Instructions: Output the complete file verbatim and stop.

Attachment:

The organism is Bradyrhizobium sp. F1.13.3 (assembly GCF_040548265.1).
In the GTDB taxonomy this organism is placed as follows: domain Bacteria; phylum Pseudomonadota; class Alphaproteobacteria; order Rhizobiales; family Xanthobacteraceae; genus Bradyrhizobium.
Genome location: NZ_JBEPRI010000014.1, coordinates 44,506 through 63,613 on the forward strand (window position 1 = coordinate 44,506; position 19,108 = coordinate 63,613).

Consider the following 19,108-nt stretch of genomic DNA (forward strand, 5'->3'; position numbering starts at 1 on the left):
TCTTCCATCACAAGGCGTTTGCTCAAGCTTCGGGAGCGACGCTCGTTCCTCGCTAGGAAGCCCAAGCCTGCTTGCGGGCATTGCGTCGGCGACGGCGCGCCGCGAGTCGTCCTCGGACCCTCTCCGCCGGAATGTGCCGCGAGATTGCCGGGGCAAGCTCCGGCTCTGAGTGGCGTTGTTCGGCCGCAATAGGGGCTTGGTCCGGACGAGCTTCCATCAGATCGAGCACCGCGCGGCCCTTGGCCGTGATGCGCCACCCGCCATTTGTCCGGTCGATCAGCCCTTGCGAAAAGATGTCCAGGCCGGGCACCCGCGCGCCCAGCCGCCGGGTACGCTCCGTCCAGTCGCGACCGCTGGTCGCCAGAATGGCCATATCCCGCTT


The organism is Bradyrhizobium sp. F1.13.3 (assembly GCF_040548265.1).
In the GTDB taxonomy this organism is placed as follows: domain Bacteria; phylum Pseudomonadota; class Alphaproteobacteria; order Rhizobiales; family Xanthobacteraceae; genus Bradyrhizobium.
Genome location: NZ_JBEPRI010000014.1, coordinates 44,506 through 63,613 on the forward strand (window position 1 = coordinate 44,506; position 19,108 = coordinate 63,613).

Consider the following 19,108-nt stretch of genomic DNA (forward strand, 5'->3'; position numbering starts at 1 on the left):
TCTTCCATCACAAGGCGTTTGCTCAAGCTTCGGGAGCGACGCTCGTTCCTCGCTAGGAAGCCCAAGCCTGCTTGCGGGCATTGCGTCGGCGACGGCGCGCCGCGAGTCGTCCTCGGACCCTCTCCGCCGGAATGTGCCGCGAGATTGCCGGGGCAAGCTCCGGCTCTGAGTGGCGTTGTTCGGCCGCAATAGGGGCTTGGTCCGGACGAGCTTCCATCAGATCGAGCACCGCGCGGCCCTTGGCCGTGATGCGCCACCCGCCATTTGTCCGGTCGATCAGCCCTTGCGAAAAGATGTCCAGGCCGGGCACCCGCGCGCCCAGCCGCCGGGTACGCTCCGTCCAGTCGCGACCGCTGGTCGCCAGAATGGCCATATCCCGCTT